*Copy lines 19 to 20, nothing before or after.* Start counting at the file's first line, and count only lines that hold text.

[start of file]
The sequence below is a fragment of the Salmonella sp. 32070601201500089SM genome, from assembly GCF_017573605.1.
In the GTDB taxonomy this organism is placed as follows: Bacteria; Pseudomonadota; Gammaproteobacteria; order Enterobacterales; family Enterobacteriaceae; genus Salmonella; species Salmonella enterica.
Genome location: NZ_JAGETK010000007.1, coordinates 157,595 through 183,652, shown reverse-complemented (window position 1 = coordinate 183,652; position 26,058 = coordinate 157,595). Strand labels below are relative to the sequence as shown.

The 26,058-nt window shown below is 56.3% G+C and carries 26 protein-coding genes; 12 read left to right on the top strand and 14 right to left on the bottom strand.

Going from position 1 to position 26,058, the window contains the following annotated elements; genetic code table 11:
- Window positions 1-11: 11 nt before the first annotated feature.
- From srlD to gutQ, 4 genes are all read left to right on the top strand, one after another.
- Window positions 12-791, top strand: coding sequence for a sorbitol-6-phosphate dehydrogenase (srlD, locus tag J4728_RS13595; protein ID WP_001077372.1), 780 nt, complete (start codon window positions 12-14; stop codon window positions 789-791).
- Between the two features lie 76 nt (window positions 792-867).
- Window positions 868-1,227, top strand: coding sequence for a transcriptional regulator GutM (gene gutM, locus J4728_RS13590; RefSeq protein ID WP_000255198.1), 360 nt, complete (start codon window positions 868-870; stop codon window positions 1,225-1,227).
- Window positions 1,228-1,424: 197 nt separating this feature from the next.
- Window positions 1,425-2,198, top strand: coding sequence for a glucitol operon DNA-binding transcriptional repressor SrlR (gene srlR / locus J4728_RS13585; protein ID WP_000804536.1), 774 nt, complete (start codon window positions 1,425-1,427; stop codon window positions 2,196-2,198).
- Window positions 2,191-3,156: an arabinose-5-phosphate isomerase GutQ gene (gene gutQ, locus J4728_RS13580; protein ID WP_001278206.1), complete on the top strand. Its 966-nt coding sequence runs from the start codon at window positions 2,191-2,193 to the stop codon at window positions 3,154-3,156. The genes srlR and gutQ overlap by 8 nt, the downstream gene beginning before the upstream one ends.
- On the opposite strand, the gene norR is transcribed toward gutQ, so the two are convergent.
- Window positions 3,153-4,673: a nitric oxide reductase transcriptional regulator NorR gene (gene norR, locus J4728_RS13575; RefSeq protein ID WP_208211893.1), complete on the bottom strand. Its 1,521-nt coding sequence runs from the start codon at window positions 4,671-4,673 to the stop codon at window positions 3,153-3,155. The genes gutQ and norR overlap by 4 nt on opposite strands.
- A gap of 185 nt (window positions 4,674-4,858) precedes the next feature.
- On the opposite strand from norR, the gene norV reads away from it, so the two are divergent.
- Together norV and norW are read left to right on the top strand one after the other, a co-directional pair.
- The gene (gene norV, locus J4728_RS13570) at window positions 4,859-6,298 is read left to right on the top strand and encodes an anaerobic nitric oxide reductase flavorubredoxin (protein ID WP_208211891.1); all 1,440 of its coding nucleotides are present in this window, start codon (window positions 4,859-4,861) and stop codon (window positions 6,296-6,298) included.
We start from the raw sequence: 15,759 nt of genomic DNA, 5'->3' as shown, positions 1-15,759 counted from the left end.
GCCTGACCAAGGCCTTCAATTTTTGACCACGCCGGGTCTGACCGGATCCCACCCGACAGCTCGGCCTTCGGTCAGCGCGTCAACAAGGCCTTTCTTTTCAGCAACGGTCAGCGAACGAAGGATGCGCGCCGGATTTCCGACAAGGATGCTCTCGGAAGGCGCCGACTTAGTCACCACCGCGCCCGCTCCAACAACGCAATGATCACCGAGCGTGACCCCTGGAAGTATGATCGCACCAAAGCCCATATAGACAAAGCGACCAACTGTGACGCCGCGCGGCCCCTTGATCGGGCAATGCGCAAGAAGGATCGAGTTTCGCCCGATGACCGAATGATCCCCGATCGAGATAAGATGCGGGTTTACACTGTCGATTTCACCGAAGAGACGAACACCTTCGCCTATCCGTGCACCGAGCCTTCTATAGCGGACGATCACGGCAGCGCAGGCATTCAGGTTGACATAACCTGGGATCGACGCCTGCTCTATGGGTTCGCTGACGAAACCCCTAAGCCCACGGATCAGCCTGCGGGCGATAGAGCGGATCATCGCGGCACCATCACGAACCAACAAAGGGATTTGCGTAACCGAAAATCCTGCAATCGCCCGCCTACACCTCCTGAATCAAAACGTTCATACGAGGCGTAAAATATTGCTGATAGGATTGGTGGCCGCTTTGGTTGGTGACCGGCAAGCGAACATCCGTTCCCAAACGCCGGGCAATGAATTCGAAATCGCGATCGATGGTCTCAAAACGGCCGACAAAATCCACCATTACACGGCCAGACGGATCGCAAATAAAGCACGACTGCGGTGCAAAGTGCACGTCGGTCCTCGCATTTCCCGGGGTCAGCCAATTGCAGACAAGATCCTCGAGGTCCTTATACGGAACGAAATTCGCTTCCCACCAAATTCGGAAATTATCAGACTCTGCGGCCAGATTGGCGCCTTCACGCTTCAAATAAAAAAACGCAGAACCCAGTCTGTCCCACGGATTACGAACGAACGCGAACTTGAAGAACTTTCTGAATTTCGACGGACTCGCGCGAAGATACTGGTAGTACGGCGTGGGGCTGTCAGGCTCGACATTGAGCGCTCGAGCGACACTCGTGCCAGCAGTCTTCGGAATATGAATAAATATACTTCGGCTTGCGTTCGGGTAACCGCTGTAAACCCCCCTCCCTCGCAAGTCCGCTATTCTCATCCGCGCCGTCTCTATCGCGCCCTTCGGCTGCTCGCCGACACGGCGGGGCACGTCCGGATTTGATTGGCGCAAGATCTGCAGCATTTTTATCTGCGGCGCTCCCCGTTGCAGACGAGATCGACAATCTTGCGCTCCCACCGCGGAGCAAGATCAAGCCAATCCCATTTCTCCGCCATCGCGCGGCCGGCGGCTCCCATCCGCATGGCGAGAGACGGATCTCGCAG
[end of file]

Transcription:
- The gene (gene norV, locus J4728_RS13570) at window positions 4,859-6,298 is read left to right on the top strand and encodes an anaerobic nitric oxide reductase flavorubredoxin (protein ID WP_208211891.1); all 1,440 of its coding nucleotides are present in this window, start codon (window positions 4,859-4,861) and stop codon (window positions 6,296-6,298) included.
We start from the raw sequence: 15,759 nt of genomic DNA, 5'->3' as shown, positions 1-15,759 counted from the left end.